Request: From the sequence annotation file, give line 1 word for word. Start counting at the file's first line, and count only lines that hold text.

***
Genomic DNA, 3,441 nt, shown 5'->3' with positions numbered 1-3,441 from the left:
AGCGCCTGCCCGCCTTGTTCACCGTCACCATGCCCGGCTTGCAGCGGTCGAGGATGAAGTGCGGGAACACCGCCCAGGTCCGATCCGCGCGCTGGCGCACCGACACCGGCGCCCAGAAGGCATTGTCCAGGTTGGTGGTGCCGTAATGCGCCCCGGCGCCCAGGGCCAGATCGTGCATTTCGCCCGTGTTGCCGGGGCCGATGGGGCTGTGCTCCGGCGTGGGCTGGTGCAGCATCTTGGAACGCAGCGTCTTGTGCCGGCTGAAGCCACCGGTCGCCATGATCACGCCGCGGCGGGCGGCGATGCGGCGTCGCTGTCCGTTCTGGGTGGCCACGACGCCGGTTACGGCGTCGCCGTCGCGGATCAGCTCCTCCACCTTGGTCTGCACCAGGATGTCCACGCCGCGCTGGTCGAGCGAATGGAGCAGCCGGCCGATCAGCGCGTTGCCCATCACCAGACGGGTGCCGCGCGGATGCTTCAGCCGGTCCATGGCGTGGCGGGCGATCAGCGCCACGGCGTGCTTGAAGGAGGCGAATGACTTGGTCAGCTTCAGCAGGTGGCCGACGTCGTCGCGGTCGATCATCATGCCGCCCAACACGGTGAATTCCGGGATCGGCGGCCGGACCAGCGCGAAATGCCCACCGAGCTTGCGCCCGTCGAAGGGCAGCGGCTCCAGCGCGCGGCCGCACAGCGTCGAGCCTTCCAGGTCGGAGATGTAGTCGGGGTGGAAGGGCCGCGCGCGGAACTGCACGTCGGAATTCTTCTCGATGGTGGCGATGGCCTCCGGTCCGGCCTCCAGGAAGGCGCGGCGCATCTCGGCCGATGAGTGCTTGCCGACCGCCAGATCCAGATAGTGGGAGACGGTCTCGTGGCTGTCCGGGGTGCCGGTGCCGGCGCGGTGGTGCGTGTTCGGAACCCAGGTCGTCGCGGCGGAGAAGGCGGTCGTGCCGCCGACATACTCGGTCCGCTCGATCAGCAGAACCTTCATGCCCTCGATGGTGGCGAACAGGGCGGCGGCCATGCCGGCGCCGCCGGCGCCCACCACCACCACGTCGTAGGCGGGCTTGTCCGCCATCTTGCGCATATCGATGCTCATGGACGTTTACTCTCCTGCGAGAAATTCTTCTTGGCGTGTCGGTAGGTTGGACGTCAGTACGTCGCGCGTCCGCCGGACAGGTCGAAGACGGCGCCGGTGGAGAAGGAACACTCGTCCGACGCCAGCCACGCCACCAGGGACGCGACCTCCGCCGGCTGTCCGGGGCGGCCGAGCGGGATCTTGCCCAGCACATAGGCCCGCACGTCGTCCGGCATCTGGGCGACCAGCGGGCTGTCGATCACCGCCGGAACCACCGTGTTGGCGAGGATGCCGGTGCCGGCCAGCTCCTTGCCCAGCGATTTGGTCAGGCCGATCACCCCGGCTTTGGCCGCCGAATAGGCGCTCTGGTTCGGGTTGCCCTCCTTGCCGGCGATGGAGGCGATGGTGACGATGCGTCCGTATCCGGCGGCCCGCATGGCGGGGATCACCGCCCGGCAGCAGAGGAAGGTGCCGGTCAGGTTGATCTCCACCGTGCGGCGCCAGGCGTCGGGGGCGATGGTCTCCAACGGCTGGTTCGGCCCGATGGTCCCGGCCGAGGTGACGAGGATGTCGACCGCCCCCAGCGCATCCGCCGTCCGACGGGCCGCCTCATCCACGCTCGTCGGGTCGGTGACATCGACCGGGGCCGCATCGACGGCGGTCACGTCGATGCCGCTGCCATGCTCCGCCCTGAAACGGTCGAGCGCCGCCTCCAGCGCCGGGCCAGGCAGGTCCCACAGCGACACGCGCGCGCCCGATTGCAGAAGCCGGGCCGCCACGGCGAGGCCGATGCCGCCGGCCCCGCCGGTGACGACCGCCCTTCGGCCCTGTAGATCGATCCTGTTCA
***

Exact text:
Genomic DNA, 3,441 nt, shown 5'->3' with positions numbered 1-3,441 from the left: